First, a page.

To say that Elena Ferrante’s Neapolitan series has been getting a lot of buzz lately would be putting it lightly. I recently saw one meme renaming her first novel “The One Everyone is Reading on the Subway.” This level of hubbub and mass appeal generally makes me wary, but I couldn’t resist at least testing the waters, particularly when this woman writer is being so loudly lauded.
“My Brilliant Friend” is the first of the four Neapolitan novels released in rapid succession between 2011 and 2014 by Italian writer Elena Ferrante. It is allegedly a revelatory look at a life-long friendship between two girls from Naples, hard-scrabble Lila and tepid Elena. Though both girls show early academic promise, it is clear from Elena’s perspective that Lila is the one with a true gift, with a fire and an irrepressible will.
“She thought that what we were doing was just and necessary; I had forgotten every good reason, and certainly was there only because she was. … I did many things in my life without conviction; I always felt slightly detached from my own actions. Lila, on the other hand, had, from a young age … the characteristic of absolute determination. Whether she was gripping the tricolor shaft of the pen or a stone or the handrail on the dark stairs, she communicated the idea that whatever came next – thrust the pen with a precise motion into the wood of the desk, dispense inky bullets, strike the boys from the countryside, climb the stairs to Don Achille’s door – she would do without hesitation.”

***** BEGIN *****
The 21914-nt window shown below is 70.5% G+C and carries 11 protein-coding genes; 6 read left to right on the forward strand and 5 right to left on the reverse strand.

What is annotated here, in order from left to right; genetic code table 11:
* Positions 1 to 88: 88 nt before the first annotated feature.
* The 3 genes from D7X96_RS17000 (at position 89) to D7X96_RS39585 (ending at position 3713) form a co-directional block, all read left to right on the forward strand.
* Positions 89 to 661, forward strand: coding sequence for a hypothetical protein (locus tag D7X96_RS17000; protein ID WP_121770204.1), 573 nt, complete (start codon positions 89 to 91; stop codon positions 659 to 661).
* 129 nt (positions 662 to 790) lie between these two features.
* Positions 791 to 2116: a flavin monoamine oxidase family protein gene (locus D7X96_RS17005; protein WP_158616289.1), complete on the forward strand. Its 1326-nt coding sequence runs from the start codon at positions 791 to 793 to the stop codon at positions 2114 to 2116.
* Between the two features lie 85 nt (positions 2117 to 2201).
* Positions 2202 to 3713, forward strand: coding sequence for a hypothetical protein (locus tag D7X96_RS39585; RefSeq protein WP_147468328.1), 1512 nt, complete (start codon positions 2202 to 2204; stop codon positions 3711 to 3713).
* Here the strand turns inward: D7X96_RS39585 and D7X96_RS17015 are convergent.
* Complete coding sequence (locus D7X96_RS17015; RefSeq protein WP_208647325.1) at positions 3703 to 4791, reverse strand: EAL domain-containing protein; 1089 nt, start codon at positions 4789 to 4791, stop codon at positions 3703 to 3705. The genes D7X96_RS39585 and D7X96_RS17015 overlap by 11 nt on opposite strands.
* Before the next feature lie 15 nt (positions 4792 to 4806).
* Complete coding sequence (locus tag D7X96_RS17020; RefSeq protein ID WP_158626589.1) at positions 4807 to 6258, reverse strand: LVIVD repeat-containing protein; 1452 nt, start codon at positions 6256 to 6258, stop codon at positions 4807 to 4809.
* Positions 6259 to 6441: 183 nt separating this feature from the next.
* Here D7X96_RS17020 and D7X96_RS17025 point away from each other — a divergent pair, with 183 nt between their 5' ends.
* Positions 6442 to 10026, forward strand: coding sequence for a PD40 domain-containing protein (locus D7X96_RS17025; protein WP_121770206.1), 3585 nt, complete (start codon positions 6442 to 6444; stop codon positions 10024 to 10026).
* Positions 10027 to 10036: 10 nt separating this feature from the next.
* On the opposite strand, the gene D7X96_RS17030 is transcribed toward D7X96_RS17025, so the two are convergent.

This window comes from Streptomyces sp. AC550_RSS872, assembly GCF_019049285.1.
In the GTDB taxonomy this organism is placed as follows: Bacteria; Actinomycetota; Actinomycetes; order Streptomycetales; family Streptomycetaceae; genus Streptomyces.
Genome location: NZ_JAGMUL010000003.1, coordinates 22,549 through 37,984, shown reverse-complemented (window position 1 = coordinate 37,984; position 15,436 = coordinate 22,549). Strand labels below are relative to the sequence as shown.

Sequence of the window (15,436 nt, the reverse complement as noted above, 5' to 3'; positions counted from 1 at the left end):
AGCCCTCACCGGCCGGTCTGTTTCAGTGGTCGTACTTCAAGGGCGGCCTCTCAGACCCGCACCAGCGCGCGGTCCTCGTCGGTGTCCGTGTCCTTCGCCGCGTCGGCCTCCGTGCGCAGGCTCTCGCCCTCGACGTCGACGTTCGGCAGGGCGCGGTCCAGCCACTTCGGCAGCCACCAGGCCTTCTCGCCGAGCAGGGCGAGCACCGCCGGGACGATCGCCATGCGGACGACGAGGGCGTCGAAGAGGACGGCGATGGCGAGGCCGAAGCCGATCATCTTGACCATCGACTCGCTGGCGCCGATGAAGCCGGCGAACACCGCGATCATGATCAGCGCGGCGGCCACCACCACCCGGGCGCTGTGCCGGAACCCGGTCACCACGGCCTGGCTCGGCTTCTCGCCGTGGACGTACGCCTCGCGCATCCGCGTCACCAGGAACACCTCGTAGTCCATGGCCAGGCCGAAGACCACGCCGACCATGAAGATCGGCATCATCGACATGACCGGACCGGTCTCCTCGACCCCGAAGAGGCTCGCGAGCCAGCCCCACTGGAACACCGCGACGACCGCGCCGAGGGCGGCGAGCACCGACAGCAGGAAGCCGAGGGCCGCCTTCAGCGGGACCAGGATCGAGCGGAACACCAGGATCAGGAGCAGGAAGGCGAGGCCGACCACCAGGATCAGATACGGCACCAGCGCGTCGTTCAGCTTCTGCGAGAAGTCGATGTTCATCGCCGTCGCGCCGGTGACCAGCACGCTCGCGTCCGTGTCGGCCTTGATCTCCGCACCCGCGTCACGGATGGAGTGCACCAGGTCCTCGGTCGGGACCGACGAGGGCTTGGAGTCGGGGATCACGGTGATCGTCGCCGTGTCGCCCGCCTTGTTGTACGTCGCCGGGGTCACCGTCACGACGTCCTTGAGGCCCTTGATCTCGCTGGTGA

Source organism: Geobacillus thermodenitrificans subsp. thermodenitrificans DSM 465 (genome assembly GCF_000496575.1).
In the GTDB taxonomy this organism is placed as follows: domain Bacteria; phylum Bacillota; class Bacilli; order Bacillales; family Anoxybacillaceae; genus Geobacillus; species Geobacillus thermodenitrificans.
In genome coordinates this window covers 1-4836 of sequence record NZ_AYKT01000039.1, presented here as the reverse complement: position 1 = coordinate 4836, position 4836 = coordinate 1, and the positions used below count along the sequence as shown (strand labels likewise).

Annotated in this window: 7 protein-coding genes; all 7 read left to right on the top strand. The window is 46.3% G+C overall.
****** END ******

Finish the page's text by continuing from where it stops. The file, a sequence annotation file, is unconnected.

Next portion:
Throughout “My Brilliant Friend” Elena reveals herself as Lila’s foil. Where Lila is a gifted autodidact, Elena studies for hours on end in order to shine in school. Where Elena yearns for acceptance and affection, Lila spits and spurns those who look her way.
When Ferrante, through the voice of Elena, poetically describes the fire and ferocity at the heart of women, I found myself disconcerted and, even, disappointed.
“As a child I imagined tiny, almost invisible animals that arrived in the neighborhood at night, they came from the ponds, from the abandoned train cars beyond the embankment, from the stinking grasses called fetienti, from the frogs, the salamanders, the flies, the rocks, the dust, and entered the water and the food and the air, making our mothers, our grandmothers as angry as starving dogs. They were more severely infected than the men, because while men were always getting furious, they calmed down in the end; women, who appeared to be silent, acquiescent, when they were angry flew into a rage that had not end.”
Where was this fire in Elena? For the entirety of the novel, I felt that Elena was so muted, so underplayed despite being the story’s voice, that I couldn’t truly envision her. In truth, the epic friendship at the heart of the story seemed superficial, cold, and shallow. This wasn’t a story of two girls growing up deeply connected; it was the story of one girl orbiting as a distant satellite to the other. It was more one-way obsession than a mutual attachment.
Perhaps Ferrante meant for Elena and Lila to represent the two halves of a Neapolitan woman – Elena is nondescript, quiet, acquiescent, while Lila is constantly asserting herself, rejecting the expectations of others. Whatever the intent, I was disappointed in the lack of heat, the muted colors of “My Brilliant Friend.” I would be willing to try its successors, but I can quite easily bide my time.